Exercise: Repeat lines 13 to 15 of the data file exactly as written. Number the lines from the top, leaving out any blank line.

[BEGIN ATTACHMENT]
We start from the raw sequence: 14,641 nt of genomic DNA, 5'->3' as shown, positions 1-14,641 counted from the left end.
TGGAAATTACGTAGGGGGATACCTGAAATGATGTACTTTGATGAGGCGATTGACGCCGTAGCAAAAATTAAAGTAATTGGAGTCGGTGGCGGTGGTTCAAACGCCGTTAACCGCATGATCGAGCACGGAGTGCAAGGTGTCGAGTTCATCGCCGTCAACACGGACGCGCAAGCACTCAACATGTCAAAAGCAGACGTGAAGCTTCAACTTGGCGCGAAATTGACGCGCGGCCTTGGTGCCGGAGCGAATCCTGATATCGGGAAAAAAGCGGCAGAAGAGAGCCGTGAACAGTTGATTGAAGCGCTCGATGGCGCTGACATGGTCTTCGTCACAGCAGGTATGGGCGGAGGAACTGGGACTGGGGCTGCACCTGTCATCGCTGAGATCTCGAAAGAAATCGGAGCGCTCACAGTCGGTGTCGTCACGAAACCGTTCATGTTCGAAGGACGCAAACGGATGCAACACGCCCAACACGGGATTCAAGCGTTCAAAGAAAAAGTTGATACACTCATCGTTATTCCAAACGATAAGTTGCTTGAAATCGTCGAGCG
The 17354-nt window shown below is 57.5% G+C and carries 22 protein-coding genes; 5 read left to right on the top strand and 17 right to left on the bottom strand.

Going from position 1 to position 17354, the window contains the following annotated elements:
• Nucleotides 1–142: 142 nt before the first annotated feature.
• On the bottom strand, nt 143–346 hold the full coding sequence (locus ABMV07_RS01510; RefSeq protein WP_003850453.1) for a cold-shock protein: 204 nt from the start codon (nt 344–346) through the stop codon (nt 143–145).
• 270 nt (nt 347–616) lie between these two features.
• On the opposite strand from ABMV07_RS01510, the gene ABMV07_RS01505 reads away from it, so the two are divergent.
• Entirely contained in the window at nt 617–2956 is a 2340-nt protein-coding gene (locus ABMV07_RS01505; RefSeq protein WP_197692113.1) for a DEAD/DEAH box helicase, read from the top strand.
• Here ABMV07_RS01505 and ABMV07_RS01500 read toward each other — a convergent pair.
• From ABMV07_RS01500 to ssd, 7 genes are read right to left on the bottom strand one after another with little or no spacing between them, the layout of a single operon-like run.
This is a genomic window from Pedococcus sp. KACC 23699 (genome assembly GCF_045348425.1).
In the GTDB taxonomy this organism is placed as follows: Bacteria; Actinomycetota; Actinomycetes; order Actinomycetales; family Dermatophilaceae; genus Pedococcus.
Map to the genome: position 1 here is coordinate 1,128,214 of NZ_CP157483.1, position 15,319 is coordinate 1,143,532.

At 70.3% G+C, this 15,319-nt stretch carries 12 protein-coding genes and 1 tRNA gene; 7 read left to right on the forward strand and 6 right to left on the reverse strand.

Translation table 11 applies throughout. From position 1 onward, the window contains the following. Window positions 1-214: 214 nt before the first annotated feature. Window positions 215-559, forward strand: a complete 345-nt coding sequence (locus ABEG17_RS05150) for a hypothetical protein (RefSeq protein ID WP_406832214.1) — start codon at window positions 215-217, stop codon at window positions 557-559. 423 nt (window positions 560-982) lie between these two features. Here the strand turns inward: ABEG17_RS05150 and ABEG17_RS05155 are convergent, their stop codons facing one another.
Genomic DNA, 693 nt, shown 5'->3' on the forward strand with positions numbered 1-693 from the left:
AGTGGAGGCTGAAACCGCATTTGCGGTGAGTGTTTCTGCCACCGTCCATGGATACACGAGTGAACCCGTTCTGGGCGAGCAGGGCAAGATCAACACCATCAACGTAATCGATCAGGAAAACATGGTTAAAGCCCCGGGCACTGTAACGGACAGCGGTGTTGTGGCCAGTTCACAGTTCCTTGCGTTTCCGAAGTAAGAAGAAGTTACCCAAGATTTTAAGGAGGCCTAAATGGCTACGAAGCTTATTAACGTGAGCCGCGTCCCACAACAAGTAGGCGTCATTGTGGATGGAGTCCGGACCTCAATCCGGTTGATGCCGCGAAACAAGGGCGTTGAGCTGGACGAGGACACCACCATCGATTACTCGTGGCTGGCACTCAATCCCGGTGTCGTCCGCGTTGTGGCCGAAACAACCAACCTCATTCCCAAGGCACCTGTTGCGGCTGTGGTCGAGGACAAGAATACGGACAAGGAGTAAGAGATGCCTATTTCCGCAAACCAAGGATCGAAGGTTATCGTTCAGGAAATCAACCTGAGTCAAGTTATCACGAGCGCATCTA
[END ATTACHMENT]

In the GTDB taxonomy this organism is placed as follows: Bacteria; Actinomycetota; Actinomycetes; order Actinomycetales; family Dermatophilaceae; genus Pedococcus.
Map to the genome: position 1 here is coordinate 1,128,214 of NZ_CP157483.1, position 15,319 is coordinate 1,143,532.

At 70.3% G+C, this 15,319-nt stretch carries 12 protein-coding genes and 1 tRNA gene; 7 read left to right on the forward strand and 6 right to left on the reverse strand.